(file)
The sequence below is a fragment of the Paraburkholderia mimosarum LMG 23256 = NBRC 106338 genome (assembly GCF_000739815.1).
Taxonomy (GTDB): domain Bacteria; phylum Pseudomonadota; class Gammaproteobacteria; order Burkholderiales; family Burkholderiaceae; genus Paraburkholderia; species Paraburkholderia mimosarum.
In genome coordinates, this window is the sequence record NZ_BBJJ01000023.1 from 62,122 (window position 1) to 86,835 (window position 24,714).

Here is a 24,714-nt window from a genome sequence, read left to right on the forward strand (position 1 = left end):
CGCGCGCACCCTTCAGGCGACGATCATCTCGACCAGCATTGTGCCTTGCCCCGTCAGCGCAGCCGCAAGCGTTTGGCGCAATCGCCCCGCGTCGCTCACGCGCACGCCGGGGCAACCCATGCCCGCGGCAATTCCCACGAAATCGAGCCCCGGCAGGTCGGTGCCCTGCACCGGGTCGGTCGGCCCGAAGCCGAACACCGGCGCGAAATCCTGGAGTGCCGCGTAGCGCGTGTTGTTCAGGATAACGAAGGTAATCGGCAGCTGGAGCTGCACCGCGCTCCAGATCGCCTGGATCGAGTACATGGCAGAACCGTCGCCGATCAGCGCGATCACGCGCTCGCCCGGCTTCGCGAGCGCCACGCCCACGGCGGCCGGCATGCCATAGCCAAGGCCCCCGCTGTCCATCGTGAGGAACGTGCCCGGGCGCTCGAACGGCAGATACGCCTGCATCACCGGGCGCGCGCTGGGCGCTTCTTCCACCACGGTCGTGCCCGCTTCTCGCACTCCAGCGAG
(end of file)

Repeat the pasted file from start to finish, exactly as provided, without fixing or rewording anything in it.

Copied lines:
The sequence below is a fragment of the Paraburkholderia mimosarum LMG 23256 = NBRC 106338 genome (assembly GCF_000739815.1).
Taxonomy (GTDB): domain Bacteria; phylum Pseudomonadota; class Gammaproteobacteria; order Burkholderiales; family Burkholderiaceae; genus Paraburkholderia; species Paraburkholderia mimosarum.
In genome coordinates, this window is the sequence record NZ_BBJJ01000023.1 from 62,122 (window position 1) to 86,835 (window position 24,714).

Here is a 24,714-nt window from a genome sequence, read left to right on the forward strand (position 1 = left end):
CGCGCGCACCCTTCAGGCGACGATCATCTCGACCAGCATTGTGCCTTGCCCCGTCAGCGCAGCCGCAAGCGTTTGGCGCAATCGCCCCGCGTCGCTCACGCGCACGCCGGGGCAACCCATGCCCGCGGCAATTCCCACGAAATCGAGCCCCGGCAGGTCGGTGCCCTGCACCGGGTCGGTCGGCCCGAAGCCGAACACCGGCGCGAAATCCTGGAGTGCCGCGTAGCGCGTGTTGTTCAGGATAACGAAGGTAATCGGCAGCTGGAGCTGCACCGCGCTCCAGATCGCCTGGATCGAGTACATGGCAGAACCGTCGCCGATCAGCGCGATCACGCGCTCGCCCGGCTTCGCGAGCGCCACGCCCACGGCGGCCGGCATGCCATAGCCAAGGCCCCCGCTGTCCATCGTGAGGAACGTGCCCGGGCGCTCGAACGGCAGATACGCCTGCATCACCGGGCGCGCGCTGGGCGCTTCTTCCACCACGGTCGTGCCCGCTTCTCGCACTCCAGCGAG